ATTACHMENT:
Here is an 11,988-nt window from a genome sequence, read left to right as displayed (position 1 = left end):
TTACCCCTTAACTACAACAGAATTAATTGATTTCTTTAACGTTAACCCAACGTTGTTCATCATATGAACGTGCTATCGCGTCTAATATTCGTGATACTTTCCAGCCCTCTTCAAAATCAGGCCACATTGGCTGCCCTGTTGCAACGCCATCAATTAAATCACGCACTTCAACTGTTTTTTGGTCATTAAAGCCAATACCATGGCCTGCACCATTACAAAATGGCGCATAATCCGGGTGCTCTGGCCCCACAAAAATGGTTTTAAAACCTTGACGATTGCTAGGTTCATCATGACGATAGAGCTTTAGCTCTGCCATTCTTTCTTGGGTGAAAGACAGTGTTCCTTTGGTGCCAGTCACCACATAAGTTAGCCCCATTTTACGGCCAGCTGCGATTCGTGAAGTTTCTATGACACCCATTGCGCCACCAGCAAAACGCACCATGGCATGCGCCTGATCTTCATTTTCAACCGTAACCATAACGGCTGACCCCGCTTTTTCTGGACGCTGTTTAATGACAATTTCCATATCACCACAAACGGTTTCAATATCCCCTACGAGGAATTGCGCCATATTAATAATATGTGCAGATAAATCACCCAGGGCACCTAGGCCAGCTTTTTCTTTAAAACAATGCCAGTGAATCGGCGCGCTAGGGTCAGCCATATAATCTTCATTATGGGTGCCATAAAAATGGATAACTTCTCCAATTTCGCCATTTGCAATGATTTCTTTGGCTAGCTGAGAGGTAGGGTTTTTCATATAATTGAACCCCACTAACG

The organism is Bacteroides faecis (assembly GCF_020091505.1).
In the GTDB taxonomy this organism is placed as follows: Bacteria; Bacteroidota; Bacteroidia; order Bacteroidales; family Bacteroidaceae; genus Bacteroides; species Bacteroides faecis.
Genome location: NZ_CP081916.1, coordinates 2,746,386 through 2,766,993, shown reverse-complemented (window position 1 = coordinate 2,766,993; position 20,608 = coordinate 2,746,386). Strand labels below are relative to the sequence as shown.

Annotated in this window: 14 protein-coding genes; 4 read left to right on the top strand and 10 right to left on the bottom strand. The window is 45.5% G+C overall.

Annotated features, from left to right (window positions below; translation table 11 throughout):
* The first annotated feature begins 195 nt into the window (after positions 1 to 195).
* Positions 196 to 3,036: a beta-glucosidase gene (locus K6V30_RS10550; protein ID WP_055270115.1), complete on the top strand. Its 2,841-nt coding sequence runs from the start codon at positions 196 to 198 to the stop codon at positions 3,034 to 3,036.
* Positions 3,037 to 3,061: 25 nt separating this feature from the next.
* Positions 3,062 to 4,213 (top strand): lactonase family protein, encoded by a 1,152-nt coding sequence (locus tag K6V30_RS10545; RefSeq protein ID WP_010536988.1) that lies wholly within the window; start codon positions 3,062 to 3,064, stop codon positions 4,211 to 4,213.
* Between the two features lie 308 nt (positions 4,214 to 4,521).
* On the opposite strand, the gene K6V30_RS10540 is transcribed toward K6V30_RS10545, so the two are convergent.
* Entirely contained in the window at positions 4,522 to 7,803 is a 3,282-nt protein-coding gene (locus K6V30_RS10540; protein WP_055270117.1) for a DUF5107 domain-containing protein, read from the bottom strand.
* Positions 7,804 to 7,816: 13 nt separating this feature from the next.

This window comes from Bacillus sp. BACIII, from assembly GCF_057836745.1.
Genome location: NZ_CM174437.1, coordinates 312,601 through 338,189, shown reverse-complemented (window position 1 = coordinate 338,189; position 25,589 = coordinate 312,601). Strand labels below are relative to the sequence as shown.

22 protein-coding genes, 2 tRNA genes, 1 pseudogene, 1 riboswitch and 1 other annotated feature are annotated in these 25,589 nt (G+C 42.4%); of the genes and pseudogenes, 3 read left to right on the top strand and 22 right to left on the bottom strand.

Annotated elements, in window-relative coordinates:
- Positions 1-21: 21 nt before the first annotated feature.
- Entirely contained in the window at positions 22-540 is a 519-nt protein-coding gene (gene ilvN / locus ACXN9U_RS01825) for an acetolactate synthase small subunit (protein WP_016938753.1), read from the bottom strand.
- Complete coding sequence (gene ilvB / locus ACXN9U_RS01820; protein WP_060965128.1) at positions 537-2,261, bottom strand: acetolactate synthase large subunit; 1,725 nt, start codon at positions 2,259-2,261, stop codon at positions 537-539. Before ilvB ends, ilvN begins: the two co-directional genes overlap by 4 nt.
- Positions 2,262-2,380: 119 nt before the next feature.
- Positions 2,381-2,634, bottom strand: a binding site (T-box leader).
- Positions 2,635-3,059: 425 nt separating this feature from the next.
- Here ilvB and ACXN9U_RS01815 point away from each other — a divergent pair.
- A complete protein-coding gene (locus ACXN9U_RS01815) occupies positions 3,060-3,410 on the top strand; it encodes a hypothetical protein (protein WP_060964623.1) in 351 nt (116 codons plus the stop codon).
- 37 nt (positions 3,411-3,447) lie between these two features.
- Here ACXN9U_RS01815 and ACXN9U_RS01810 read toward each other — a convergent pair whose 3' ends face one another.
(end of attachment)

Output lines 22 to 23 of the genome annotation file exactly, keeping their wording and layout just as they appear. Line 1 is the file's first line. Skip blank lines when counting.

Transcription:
- Complete coding sequence (gene ilvB / locus ACXN9U_RS01820; protein WP_060965128.1) at positions 537-2,261, bottom strand: acetolactate synthase large subunit; 1,725 nt, start codon at positions 2,259-2,261, stop codon at positions 537-539. Before ilvB ends, ilvN begins: the two co-directional genes overlap by 4 nt.
- Positions 2,262-2,380: 119 nt before the next feature.